If you follow the Cincinnati Reds on a daily basis as they inch ever closer to what could be their biggest trade deadline in a decade, you know that Johnny Cueto is both the biggest chip potentially on the move and also the most scrutinized due to his recent elbow soreness. With that in mind, the Reds decision to push their ace back from his scheduled start tonight comes with a groan and a sarcastic 2014-2015 induced chuckle. As Mark Sheldon notes at Reds.com, the Reds insist that it's merely to give Cueto a few extra days rest, but despite the team's best efforts, this is the kind of thing that will raise red flags to each and every other GM out there who has eyes on adding Cueto as a rental before he hits free agency this fall. As ESPN's Buster Olney mentioned nearly two weeks ago, many other teams have serious questions about the health of Cueto's elbow, and this impromptu "rest" won't do much to quell those fears.
Cueto, for what it's worth, will start Friday against the New York Mets in Citi Field. What's telling, though, is that he'll be skipping the entire series against the Pittsburgh Pirates, the team he has obliterated more than any other in his Reds tenure. In 28 career games against the Bucs, he's held them to just a .584 OPS and 0.98 WHIP, and he owns a sparkling 18-4 record and 2.13 ERA against them in that time. For him to be pushed back far enough to miss three chances to start against Pittsburgh is odd. Quite odd.
Starting in place of Cueto will be righty Josh Smith, who will be making his big league debut despite a brief call-up earlier this season, as C. Trent Rosecrans of The Enquirer tells us. Rosecrans also mentioned on Twitter that Smith grew up with former Reds starter Mat Latos, which was news to me. A former 21st round pick out of Lipscomb University, Smith owns a solid 3.56 ERA and 1.26 WHIP in 141 career games (118 starts) in the minors, and while he's not the owner of overpowering stuff, he's a prototypical pitcher who pounds the strike zone, doesn't walk many guys, and hopes to keep as many balls on the ground as possible. Cross your fingers, as he'll be the fifth rookie to start a game for the Reds already this year.
If you follow what the Reds used to be on a daily basis, you know that Pete Rose has continually overshadowed most everything the Reds have been able to accomplish on the field for roughly 30 years by doing nothing much more than acting a fool. Yesterday's Outside The Lines report that detailed how Rose bet on baseball while he was still playing the game - which goes in contrast to most Rose claims that he only bet on baseball while managing after his playing days were over - surely riled up some sort of emotion in you, if that's the case. ESPN 1530's Mo Egger had a take on the situation that I can pretty much echo 100%, and it's certainly worth a read regardless of whether you're a Pete apologist, a Pete atheist, or a Pete policer.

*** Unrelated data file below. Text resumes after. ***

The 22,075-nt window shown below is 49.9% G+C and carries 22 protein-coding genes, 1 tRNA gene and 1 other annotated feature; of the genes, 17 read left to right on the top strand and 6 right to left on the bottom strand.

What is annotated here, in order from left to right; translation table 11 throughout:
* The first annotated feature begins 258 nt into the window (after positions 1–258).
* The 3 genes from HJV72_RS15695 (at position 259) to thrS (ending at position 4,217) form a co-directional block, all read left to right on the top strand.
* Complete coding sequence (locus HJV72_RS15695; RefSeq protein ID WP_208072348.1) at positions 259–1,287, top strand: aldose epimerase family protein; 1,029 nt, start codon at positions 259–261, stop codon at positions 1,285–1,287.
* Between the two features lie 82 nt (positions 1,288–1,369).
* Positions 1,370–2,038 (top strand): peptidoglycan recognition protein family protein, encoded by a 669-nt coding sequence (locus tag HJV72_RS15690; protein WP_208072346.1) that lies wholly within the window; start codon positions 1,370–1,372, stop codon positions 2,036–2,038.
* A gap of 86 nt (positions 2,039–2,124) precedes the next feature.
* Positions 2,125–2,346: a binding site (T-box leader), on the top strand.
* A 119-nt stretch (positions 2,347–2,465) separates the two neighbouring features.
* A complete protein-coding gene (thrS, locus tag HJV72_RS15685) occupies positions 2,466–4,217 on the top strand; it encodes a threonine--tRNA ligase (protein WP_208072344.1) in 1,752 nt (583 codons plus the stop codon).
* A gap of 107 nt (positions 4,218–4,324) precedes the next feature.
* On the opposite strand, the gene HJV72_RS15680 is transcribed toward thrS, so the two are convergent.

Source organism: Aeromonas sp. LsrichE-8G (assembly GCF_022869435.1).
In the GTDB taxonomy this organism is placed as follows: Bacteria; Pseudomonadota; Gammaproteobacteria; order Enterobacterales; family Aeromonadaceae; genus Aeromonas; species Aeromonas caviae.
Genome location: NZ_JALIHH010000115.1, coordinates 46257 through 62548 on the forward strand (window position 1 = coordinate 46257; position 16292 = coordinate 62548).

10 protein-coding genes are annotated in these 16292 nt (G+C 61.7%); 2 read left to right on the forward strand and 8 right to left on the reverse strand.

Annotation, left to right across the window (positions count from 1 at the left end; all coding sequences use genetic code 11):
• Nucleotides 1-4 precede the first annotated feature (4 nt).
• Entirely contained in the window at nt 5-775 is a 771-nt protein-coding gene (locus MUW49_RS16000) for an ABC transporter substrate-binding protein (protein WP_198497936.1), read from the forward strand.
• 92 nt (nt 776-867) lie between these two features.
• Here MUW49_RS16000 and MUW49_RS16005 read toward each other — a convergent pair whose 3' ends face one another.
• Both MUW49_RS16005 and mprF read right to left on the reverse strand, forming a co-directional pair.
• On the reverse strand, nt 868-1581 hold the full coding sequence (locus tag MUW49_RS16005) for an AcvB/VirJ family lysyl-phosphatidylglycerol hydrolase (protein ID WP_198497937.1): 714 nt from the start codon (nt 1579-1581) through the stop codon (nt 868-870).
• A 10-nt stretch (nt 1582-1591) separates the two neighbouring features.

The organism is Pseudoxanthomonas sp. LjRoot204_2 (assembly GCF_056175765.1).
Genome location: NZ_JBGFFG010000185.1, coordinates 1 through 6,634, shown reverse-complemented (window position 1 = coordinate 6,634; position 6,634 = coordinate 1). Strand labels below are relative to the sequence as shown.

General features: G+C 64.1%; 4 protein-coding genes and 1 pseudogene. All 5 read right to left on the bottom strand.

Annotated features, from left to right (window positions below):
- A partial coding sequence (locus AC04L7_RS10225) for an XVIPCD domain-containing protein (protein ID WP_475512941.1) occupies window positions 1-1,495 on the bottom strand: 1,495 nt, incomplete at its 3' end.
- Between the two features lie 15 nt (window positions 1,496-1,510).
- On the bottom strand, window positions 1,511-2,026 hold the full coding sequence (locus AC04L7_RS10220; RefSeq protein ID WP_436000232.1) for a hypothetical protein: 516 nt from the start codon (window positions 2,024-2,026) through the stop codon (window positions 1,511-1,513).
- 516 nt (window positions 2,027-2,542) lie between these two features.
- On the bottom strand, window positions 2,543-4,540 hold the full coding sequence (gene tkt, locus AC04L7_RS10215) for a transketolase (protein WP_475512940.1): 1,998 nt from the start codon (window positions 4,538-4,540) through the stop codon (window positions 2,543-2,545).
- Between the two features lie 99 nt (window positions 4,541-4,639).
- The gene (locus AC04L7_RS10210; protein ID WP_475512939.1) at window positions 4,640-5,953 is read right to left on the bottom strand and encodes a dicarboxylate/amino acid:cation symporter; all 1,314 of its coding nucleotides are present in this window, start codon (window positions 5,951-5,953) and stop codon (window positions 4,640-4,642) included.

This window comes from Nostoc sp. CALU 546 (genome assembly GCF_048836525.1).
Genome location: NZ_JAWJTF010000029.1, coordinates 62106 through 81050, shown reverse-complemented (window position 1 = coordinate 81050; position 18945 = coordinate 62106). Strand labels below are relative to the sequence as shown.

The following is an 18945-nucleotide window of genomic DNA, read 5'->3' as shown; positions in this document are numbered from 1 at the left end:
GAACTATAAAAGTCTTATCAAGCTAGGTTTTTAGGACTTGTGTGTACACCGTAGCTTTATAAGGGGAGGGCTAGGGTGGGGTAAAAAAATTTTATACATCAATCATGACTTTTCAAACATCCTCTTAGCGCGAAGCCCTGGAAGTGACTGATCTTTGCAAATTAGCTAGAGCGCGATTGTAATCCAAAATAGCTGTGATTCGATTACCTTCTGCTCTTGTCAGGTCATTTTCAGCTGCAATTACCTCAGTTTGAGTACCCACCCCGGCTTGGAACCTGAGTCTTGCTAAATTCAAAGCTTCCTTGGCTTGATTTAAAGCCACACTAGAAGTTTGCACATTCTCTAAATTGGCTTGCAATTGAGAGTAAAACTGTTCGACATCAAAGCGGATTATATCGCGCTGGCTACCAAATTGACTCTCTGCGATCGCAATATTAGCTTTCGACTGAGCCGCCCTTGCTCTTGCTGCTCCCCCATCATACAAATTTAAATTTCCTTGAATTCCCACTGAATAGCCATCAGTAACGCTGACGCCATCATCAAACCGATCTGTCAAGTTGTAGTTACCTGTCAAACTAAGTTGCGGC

When it comes to Pete Rose, the most prominent emotion that hits me at this point is apathy, but that's only after decades of consistently feeling sorry for the guy. Not sorry that he's not able to be a part of baseball or that he hasn't had a chance to be voted on for the baseball Hall of Fame, but sorry that he's in this pickle solely at his own hands. Yesterday's news rekindled that sorrow, since I really don't care that it's apparent that he bet on baseball while he was still playing, since frankly, if you didn't assume that at after everything he's danced around, I'm not sure what you were watching. Rather, I felt sorry for him again since it now appears that he's still been lying to all of us each and every day since he supposedly came clean in his admission interview in 2004. I'm sorry Pete thinks the world cares enough about him to continue to lie, and I wonder if this entire thing has evolved into some sorry way to try to stay relevant when to the bulk of non-Cincinnati residents the act got tired years and years ago. I'm sorry that Pete has continued to bury his amazing playing career exploits with the ludicrous exploits as a career pariah that now has lasted longer (and to nearly the fanfare) as the one that saw him accrue the most hits of any player who has ever picked up a bat.
Most importantly, though, I'm sorry that on a day in the year 2015, I'm writing about how Pete Rose is still a bigger story than the Cincinnati Reds themselves, which is something I feel I've been able to confidently claim for most of my 30+ years on this planet.